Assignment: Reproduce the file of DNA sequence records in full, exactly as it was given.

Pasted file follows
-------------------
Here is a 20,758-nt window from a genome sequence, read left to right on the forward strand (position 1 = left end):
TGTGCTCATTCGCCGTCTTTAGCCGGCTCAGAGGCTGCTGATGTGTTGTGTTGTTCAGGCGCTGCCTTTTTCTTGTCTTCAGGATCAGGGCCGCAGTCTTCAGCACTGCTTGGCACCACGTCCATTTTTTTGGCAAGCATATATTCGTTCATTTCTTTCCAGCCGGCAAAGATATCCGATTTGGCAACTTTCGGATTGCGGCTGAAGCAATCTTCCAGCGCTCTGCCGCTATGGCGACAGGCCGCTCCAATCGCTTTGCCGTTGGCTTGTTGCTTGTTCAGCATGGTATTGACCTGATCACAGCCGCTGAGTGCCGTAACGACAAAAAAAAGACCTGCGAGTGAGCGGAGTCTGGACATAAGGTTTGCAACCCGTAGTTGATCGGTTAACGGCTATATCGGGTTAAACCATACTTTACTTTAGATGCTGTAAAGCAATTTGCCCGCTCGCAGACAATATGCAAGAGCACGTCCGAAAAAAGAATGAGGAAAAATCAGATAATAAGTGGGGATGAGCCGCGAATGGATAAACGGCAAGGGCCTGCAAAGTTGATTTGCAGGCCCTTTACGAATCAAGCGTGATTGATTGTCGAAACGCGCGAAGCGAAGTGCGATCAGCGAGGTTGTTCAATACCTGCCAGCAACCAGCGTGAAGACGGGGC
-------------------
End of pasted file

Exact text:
Here is a 20,758-nt window from a genome sequence, read left to right on the forward strand (position 1 = left end):
TGTGCTCATTCGCCGTCTTTAGCCGGCTCAGAGGCTGCTGATGTGTTGTGTTGTTCAGGCGCTGCCTTTTTCTTGTCTTCAGGATCAGGGCCGCAGTCTTCAGCACTGCTTGGCACCACGTCCATTTTTTTGGCAAGCATATATTCGTTCATTTCTTTCCAGCCGGCAAAGATATCCGATTTGGCAACTTTCGGATTGCGGCTGAAGCAATCTTCCAGCGCTCTGCCGCTATGGCGACAGGCCGCTCCAATCGCTTTGCCGTTGGCTTGTTGCTTGTTCAGCATGGTATTGACCTGATCACAGCCGCTGAGTGCCGTAACGACAAAAAAAAGACCTGCGAGTGAGCGGAGTCTGGACATAAGGTTTGCAACCCGTAGTTGATCGGTTAACGGCTATATCGGGTTAAACCATACTTTACTTTAGATGCTGTAAAGCAATTTGCCCGCTCGCAGACAATATGCAAGAGCACGTCCGAAAAAAGAATGAGGAAAAATCAGATAATAAGTGGGGATGAGCCGCGAATGGATAAACGGCAAGGGCCTGCAAAGTTGATTTGCAGGCCCTTTACGAATCAAGCGTGATTGATTGTCGAAACGCGCGAAGCGAAGTGCGATCAGCGAGGTTGTTCAATACCTGCCAGCAACCAGCGTGAAGACGGGGC